Rule #1: If you see a dog with his owner, always ask permission before you pet the dog If a stranger came up to you and touched you, you would be scared. It's also scary for some dogs to have people come up to them, especially if the person is waving his hands around and staring at them. When dogs are not friendly or if they are afraid they might bite. And, dog bites hurt.
Rule #2: If you see a dog and there is no owner with him do not go near the dog This rule is always true. It is especially true if the dog is in a car, behind a fence or tied up. A dog doesn't know you are a friendly person. The dog may think you are a bad person coming to hurt him or his family. The dog might bite you and dog bites hurt. Rule #3: Even if the owner is with the dog and gives you permission to touch the dog, NEVER stand over, grab, hug or try to kiss a strange dog. Dogs don't like strange people to get too close to them. Getting too close can make a dog feel trapped or cornered. Then he thinks he has to defend himself. If you get too close to an unfamiliar dog, guess what he might do. Right! He might bite. And, dog bites hurt.
Rule #4: Never chase a dog and do not run away from him if he starts toward you. If a stranger ran after you, wouldn't it scare you? It scares a dog too. And you know what scared dogs do, don't you? Right! They bite. If you want to get away from a strange dog, don't run. When you run away from a dog it makes him want to chase you. So, don't move quickly. Move slowly and the dog is less likely to chase.
Rule #5: Never stare at a dog Dogs don't like to be stared at. It makes them feel uneasy or scared. What is staring? If your eyes are looking right into the dog's eyes as far as the dog is concerned, you are staring. If he feels threatened he might bite you.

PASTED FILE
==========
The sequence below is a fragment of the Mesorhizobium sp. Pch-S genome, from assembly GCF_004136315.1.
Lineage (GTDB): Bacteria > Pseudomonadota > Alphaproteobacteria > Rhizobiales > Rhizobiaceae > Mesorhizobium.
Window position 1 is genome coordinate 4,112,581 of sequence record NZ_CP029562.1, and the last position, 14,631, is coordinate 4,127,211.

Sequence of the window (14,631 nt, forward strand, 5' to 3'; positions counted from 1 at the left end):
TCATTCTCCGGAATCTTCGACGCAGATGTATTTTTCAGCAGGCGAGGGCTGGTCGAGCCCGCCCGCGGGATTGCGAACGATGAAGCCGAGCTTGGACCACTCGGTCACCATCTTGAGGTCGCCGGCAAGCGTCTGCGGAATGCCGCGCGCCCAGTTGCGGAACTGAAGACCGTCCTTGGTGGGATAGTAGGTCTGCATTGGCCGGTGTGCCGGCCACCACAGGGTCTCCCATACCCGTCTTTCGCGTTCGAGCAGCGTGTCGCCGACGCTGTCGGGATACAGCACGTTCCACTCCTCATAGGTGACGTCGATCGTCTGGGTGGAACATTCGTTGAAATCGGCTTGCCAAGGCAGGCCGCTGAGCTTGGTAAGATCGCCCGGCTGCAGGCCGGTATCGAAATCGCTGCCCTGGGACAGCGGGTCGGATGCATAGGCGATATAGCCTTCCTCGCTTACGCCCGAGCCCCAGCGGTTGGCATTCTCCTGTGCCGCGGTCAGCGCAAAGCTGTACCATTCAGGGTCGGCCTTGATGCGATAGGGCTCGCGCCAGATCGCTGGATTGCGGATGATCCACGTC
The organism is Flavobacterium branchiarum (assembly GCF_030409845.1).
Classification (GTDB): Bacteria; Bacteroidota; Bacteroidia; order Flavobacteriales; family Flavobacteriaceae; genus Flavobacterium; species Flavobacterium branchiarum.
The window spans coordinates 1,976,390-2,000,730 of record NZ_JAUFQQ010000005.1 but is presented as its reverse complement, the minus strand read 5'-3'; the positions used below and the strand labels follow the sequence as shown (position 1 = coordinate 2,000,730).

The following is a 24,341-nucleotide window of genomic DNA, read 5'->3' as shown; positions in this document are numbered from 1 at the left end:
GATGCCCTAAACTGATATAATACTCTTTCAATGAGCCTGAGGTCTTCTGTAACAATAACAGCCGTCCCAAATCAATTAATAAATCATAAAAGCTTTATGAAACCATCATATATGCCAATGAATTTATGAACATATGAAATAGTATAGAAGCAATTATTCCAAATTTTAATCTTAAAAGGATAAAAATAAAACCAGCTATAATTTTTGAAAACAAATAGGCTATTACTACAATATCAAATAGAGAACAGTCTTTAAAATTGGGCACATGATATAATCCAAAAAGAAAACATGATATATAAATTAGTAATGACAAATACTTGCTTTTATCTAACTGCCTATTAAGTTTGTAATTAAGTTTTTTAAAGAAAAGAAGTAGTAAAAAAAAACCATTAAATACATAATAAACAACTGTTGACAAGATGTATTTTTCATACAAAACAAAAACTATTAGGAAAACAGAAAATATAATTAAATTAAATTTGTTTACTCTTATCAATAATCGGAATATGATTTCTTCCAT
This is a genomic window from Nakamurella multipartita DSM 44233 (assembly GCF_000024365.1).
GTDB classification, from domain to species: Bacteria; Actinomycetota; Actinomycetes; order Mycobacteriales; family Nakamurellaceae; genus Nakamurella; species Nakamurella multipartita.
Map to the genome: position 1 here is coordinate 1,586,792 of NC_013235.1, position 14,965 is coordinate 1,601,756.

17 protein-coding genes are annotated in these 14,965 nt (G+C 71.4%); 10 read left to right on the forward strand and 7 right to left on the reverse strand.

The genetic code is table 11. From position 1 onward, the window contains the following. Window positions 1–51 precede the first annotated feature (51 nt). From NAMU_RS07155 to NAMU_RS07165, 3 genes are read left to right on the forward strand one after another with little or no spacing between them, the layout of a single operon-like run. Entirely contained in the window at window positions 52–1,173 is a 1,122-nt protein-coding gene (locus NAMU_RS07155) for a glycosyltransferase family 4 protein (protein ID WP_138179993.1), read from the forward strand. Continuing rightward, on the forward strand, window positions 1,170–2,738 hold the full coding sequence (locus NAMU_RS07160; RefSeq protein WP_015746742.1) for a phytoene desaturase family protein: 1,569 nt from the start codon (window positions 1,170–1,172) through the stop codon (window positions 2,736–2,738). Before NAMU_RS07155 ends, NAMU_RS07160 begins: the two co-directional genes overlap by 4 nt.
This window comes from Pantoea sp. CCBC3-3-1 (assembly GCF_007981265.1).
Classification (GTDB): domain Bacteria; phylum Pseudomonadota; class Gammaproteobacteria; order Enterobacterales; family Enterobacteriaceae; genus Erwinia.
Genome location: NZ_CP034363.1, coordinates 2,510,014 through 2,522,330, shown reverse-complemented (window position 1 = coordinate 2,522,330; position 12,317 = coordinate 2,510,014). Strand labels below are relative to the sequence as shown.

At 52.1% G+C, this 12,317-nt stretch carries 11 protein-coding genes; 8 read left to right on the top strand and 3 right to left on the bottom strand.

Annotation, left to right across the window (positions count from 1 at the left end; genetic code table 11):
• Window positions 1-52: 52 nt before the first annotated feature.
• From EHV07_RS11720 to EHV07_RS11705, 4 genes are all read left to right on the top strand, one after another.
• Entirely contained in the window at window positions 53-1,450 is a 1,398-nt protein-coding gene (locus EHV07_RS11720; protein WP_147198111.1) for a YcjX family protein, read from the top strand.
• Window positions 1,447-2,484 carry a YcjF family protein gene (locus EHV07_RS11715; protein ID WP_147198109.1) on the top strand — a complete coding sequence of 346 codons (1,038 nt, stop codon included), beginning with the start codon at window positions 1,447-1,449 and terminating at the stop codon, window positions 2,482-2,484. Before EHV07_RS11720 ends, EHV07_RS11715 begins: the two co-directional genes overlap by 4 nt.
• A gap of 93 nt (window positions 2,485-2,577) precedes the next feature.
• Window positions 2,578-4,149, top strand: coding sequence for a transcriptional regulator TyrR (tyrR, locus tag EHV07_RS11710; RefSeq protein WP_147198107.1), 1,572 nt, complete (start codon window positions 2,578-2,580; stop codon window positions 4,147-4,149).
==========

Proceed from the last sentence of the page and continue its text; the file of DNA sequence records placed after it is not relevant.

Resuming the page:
Rule #6: Speak quietly towards dogs. Never scream, shout or jump around Loud sounds and jumpy movements can make a dog afraid or get too excited. Either way, the dog might bite or knock you down or do something else you won't like. Dogs need for you to be calm and quiet.
Rule #7: Never, Ever, go toward a dog that is growling, barking or backing away from you. Dogs can't talk with words. But they have other ways of telling us things. When dogs bark or growl or back away, they are saying, "Get away from me. I don't want you near me. Leave me alone.” Do what they say.
Please follow these simple rules and teach your children them, however most dogs are friendly. They enjoy being petted - by polite children who know the rule about getting permission and know how to speak and act gently. Everyone - kids and grownups alike - needs to recognize that not all dogs are friendly. And, even friendly dogs can become aggressive and dangerous if they are frightened or over-stimulated.
These rules are just as important for your children to follow with your family pet and the neighbors' dogs. They need to know that just because a dog is familiar or a member of the family, there is no excuse for rude, thoughtless behavior. Most dog bites come from dogs the children know. Children who are confidently cautious and respect a dog's need for safety and space are much safer than children who have been taught to be fearful. Help keep your children safe by teaching them these seven important rules about dogs.